Origin: Layers of history hint towards multiple theories behind the origin of Phulkari. One theory states that in 18th century, this word first appeared in Punjabi literature by Waris Shah, a Sufi poet. Waris Shah in his famed tale of Heer Ranjha describes the trousseau of Heer as Phulkari.
Another thought articulates that Phulkari embroidery came from Iran where it was called Gulkari. Some belief that the Jat tribe carried with them the tradition of Pulkari. Flora Anne Steel who lived in India for 22 years as Inspector of Girls Schools in Punjab studied Phulkari. She published an article in 1894, articulating "It seems indubitable that wherever the stalwart Jat tribes of the south-eastern plains came from, with them came the original Phulkari workers; for the art, almost uncanged, lingers still in its best form among the peasants of Rohtak, Hissar, Gurgaon, Delhi and to some extent in Karnal". Thus, like many Indian crafts, the origin of Pulkari remains a mystery.
The word phul means flower and kari means craft. Literally, the word Phulkari means floral craft. During marriage ceremonies, womenfolk would make Phulkari items. With time, Phulkaris became as a form of expression for young girls who would craft their joys, sorrows, hopes, dreams and yearnings on cloth. This gave birth to many folk songs.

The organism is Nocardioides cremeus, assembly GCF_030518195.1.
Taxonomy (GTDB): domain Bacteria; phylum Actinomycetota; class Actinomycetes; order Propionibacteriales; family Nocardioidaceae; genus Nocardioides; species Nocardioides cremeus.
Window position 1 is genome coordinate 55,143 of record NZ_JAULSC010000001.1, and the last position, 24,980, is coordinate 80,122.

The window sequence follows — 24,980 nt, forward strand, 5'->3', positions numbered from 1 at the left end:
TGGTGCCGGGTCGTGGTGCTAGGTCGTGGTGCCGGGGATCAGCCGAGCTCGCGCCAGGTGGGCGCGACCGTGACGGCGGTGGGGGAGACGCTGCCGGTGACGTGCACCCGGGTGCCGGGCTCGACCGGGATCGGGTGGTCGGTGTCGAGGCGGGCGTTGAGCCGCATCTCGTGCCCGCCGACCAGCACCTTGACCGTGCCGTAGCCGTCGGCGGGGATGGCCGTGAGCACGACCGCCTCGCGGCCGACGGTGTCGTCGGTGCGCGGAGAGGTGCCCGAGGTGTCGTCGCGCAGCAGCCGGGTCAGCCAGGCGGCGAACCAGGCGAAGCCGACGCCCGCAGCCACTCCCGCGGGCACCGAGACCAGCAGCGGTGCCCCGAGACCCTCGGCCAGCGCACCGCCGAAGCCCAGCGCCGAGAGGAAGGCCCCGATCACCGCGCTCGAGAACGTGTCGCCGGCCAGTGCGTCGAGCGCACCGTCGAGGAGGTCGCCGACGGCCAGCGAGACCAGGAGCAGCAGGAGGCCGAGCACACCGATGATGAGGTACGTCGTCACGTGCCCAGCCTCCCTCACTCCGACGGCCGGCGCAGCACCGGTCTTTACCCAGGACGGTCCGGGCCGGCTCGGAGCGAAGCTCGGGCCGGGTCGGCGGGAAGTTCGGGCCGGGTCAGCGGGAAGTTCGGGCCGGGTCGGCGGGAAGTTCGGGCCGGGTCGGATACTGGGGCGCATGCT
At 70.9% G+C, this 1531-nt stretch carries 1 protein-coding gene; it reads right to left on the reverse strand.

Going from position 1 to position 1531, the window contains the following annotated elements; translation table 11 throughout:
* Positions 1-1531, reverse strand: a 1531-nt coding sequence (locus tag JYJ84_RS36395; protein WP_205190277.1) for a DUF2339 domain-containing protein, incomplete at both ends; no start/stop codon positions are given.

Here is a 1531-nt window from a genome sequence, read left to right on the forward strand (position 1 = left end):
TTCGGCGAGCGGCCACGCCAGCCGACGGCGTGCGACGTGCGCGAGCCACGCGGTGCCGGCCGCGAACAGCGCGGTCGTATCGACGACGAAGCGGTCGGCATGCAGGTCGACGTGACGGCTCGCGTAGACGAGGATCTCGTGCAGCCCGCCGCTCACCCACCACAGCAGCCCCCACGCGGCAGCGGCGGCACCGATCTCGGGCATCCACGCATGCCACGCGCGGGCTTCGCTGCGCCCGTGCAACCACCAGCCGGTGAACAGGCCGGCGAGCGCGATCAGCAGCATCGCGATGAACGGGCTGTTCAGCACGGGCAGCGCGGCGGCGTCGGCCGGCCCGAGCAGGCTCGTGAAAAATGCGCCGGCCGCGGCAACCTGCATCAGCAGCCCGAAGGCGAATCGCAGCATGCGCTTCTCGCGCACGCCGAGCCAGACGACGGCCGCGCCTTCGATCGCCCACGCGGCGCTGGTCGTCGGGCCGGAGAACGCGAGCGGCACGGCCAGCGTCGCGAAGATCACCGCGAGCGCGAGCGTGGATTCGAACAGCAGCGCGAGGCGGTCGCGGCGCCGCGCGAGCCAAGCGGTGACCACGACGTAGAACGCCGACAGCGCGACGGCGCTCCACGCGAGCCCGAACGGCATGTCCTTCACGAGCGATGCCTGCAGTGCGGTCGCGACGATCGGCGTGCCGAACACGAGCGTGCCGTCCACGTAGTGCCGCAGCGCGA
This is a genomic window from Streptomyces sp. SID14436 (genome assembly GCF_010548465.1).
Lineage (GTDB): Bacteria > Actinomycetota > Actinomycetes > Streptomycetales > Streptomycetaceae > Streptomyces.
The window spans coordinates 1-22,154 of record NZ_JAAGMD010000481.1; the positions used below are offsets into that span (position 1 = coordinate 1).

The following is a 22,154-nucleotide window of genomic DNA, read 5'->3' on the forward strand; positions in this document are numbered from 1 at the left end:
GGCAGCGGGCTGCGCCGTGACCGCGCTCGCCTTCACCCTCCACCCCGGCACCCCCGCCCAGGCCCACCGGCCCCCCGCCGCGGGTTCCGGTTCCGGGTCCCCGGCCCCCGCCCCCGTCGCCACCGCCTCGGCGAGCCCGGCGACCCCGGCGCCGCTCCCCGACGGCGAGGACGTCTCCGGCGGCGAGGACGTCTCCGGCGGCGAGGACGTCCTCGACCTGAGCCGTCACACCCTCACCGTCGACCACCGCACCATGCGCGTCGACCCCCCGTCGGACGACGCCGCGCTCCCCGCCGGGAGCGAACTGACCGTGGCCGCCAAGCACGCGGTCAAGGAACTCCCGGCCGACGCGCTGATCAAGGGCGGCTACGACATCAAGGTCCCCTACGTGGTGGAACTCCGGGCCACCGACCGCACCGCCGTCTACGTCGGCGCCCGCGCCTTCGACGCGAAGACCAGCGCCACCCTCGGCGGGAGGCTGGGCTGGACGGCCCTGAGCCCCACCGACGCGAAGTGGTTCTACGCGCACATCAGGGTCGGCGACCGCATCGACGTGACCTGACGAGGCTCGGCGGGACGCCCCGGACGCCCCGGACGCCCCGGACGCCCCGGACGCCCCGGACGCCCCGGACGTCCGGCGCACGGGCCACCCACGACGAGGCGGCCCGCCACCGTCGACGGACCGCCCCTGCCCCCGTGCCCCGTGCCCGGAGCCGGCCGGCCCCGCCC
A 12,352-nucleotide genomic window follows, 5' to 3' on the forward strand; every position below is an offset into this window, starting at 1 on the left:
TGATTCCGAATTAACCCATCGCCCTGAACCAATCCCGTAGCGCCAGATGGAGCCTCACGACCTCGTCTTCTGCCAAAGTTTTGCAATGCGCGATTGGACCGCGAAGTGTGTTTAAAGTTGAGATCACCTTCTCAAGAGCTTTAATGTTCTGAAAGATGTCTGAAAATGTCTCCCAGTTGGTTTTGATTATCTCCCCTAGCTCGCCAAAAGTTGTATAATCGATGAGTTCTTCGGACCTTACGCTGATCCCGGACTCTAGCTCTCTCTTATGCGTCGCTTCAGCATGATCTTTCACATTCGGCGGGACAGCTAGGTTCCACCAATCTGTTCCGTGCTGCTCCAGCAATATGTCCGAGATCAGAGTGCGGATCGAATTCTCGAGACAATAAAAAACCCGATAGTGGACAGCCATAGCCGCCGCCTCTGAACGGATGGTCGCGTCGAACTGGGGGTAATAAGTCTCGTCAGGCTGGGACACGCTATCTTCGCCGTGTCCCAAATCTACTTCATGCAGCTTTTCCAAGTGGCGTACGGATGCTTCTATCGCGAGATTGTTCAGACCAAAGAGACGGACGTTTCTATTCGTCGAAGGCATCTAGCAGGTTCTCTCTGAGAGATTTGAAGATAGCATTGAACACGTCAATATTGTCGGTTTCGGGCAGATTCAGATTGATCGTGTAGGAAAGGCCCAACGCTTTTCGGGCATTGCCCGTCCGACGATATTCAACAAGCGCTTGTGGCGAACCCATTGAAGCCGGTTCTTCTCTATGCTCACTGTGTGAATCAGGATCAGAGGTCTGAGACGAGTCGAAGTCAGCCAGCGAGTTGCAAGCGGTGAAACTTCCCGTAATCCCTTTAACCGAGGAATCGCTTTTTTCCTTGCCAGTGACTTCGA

Present Day: Stroll along the by-lanes of Punjab and you’ll be greeted by vivacious Punjabi women sitting on charpoys and creating splendid flower-embroidery craft on dupattas, shawls and other garments. The tradition and significance of Phulkari continues to dominate Punjabi marriage ceremonies.
This age old craft is still deep rooted in the essence of Punjab. Although, the technique has evolved from being detailed to less time consuming. Also, artisans have made the shift from natural hues to playing with coloured synthetic threads.
Sainchi Phulkaris is the most loved form of Phulkari. Today, this art form has found expresses its self on saris, bed covers, home furnishing, bags etc. Government has adopted various initiatives to ensure this art form continues to flourish.
Procedure: Phulkari involves long and short darn stitches are used to create innumerable designs and patterns. The artistic use of single stich adds character to this work. Another significant characteristic is that darn stitch is done on the wrong side of coarse cotton cloth.
The quality of the phulkari is dependent on the size of the stitch; smaller the stitch, the finer the embroidery. This embroidery is done using floss silk thread. In ancient times, silk threads were brought from Kashmir, Bengal, Afghanistan and China.
Phulkari craft does not depict religious messages, rather it portrays village life.
Bring Home Phulkari: Stop by Punjab Emporium to bring home the best of Phulkari.